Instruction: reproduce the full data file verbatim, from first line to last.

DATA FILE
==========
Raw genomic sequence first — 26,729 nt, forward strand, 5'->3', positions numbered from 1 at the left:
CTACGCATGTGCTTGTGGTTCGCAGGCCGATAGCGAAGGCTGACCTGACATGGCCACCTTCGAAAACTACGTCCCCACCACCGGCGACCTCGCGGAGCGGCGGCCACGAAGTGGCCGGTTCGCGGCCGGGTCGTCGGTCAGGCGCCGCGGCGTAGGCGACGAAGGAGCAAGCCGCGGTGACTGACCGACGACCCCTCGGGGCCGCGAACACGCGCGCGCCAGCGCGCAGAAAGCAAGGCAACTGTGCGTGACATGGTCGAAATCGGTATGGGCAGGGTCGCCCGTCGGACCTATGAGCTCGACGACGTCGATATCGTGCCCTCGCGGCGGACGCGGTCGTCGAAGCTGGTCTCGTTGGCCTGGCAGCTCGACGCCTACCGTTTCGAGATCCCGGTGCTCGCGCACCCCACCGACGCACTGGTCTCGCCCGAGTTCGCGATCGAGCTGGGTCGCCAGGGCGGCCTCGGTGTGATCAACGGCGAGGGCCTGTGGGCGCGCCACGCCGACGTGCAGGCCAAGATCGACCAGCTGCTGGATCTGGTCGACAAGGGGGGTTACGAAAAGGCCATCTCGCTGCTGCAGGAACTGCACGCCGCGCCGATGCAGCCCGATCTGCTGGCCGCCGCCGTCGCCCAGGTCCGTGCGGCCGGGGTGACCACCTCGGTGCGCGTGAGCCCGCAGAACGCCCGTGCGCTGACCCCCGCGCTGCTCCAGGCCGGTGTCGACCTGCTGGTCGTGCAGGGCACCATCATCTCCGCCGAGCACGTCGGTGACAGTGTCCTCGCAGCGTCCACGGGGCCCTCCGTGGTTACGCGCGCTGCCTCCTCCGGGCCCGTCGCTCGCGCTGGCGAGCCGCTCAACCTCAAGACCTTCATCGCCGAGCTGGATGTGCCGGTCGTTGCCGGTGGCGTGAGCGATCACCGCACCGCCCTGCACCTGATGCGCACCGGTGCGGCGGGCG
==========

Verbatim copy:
Raw genomic sequence first — 26,729 nt, forward strand, 5'->3', positions numbered from 1 at the left:
CTACGCATGTGCTTGTGGTTCGCAGGCCGATAGCGAAGGCTGACCTGACATGGCCACCTTCGAAAACTACGTCCCCACCACCGGCGACCTCGCGGAGCGGCGGCCACGAAGTGGCCGGTTCGCGGCCGGGTCGTCGGTCAGGCGCCGCGGCGTAGGCGACGAAGGAGCAAGCCGCGGTGACTGACCGACGACCCCTCGGGGCCGCGAACACGCGCGCGCCAGCGCGCAGAAAGCAAGGCAACTGTGCGTGACATGGTCGAAATCGGTATGGGCAGGGTCGCCCGTCGGACCTATGAGCTCGACGACGTCGATATCGTGCCCTCGCGGCGGACGCGGTCGTCGAAGCTGGTCTCGTTGGCCTGGCAGCTCGACGCCTACCGTTTCGAGATCCCGGTGCTCGCGCACCCCACCGACGCACTGGTCTCGCCCGAGTTCGCGATCGAGCTGGGTCGCCAGGGCGGCCTCGGTGTGATCAACGGCGAGGGCCTGTGGGCGCGCCACGCCGACGTGCAGGCCAAGATCGACCAGCTGCTGGATCTGGTCGACAAGGGGGGTTACGAAAAGGCCATCTCGCTGCTGCAGGAACTGCACGCCGCGCCGATGCAGCCCGATCTGCTGGCCGCCGCCGTCGCCCAGGTCCGTGCGGCCGGGGTGACCACCTCGGTGCGCGTGAGCCCGCAGAACGCCCGTGCGCTGACCCCCGCGCTGCTCCAGGCCGGTGTCGACCTGCTGGTCGTGCAGGGCACCATCATCTCCGCCGAGCACGTCGGTGACAGTGTCCTCGCAGCGTCCACGGGGCCCTCCGTGGTTACGCGCGCTGCCTCCTCCGGGCCCGTCGCTCGCGCTGGCGAGCCGCTCAACCTCAAGACCTTCATCGCCGAGCTGGATGTGCCGGTCGTTGCCGGTGGCGTGAGCGATCACCGCACCGCCCTGCACCTGATGCGCACCGGTGCGGCGGGCG